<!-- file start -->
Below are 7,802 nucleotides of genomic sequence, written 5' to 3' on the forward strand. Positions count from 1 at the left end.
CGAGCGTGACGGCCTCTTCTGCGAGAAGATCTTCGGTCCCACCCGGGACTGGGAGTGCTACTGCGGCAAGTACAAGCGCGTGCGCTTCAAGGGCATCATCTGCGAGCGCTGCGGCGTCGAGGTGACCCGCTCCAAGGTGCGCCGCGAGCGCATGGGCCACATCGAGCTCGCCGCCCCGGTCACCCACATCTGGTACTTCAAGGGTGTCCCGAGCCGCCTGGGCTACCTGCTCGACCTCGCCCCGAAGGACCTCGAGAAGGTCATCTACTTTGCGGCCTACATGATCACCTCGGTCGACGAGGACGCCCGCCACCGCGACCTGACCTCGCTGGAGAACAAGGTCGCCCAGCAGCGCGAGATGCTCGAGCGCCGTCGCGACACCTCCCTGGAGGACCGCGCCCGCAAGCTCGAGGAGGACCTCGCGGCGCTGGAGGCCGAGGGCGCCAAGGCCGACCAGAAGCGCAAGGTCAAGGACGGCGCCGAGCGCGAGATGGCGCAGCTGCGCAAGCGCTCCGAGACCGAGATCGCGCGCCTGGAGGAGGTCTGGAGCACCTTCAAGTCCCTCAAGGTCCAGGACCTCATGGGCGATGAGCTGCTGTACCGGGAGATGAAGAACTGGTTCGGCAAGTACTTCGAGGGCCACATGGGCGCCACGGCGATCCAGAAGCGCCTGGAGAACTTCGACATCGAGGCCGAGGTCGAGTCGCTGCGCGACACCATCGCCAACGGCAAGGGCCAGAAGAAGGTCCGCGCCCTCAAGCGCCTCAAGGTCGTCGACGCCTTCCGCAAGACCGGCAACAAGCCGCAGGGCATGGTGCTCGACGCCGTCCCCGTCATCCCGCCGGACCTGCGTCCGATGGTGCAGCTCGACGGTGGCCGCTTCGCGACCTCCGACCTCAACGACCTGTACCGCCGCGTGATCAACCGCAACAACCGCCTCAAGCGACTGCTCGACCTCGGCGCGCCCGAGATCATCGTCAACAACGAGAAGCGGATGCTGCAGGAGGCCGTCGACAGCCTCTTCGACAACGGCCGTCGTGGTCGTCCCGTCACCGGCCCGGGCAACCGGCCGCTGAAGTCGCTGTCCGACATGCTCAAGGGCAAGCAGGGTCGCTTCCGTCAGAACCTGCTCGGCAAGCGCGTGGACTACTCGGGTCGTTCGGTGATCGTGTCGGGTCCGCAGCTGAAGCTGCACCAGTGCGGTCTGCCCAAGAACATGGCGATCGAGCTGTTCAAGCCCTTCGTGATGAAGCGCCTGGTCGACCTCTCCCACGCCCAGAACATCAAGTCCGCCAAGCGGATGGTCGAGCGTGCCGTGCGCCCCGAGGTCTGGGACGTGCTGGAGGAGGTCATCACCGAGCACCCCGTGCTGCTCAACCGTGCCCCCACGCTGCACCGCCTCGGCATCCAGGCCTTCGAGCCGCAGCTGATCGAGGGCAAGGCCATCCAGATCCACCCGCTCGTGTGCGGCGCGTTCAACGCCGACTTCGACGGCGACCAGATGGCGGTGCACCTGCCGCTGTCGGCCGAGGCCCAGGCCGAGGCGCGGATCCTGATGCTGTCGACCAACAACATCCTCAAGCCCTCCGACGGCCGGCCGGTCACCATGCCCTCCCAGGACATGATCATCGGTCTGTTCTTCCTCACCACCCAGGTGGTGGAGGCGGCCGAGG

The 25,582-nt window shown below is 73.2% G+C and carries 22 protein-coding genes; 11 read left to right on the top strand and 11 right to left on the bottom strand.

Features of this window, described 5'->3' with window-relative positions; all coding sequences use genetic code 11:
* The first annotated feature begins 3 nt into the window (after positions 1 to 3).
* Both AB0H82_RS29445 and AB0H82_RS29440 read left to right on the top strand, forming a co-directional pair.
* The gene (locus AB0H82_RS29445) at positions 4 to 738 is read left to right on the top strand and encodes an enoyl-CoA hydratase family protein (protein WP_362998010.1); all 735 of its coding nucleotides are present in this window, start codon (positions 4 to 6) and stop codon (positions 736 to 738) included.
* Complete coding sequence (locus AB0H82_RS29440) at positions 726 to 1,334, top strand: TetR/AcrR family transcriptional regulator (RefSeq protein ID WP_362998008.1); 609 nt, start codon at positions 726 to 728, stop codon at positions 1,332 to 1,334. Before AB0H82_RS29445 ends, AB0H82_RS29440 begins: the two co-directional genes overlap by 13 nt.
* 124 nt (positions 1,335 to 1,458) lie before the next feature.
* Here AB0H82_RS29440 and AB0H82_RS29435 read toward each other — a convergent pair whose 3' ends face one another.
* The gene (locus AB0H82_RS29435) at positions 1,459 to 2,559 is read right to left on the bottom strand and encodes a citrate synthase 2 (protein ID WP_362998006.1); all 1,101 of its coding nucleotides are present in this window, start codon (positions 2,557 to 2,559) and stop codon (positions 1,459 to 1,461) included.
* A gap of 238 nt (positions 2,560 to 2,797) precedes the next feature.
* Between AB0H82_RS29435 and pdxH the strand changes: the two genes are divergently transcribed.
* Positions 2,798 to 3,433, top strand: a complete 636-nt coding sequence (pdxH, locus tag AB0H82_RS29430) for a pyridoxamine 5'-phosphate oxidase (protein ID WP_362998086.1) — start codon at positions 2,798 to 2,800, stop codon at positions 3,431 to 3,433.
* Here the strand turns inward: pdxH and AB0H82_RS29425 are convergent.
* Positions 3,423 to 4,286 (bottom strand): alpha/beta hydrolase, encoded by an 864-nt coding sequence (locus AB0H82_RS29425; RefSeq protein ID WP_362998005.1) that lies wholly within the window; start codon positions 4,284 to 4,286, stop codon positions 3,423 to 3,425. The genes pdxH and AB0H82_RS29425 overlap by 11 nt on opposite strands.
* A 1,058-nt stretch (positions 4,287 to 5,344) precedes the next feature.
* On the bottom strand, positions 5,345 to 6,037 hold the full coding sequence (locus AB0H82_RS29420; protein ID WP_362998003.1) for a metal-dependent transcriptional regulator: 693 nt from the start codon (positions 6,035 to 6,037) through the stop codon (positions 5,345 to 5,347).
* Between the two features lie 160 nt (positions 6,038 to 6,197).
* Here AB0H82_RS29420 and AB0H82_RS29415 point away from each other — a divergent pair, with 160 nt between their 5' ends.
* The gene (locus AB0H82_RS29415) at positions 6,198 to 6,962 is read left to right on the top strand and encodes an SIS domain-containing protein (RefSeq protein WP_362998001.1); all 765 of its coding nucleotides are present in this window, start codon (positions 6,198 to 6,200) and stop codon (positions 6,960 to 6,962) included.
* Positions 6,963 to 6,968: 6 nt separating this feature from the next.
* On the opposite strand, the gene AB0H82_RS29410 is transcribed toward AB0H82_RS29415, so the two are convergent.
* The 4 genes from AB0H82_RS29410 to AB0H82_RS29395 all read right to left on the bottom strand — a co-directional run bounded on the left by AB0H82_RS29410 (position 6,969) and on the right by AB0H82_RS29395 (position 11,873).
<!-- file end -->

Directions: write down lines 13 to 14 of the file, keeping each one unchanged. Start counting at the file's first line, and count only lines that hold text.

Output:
* Between AB0H82_RS29435 and pdxH the strand changes: the two genes are divergently transcribed.
* Positions 2,798 to 3,433, top strand: a complete 636-nt coding sequence (pdxH, locus tag AB0H82_RS29430) for a pyridoxamine 5'-phosphate oxidase (protein ID WP_362998086.1) — start codon at positions 2,798 to 2,800, stop codon at positions 3,431 to 3,433.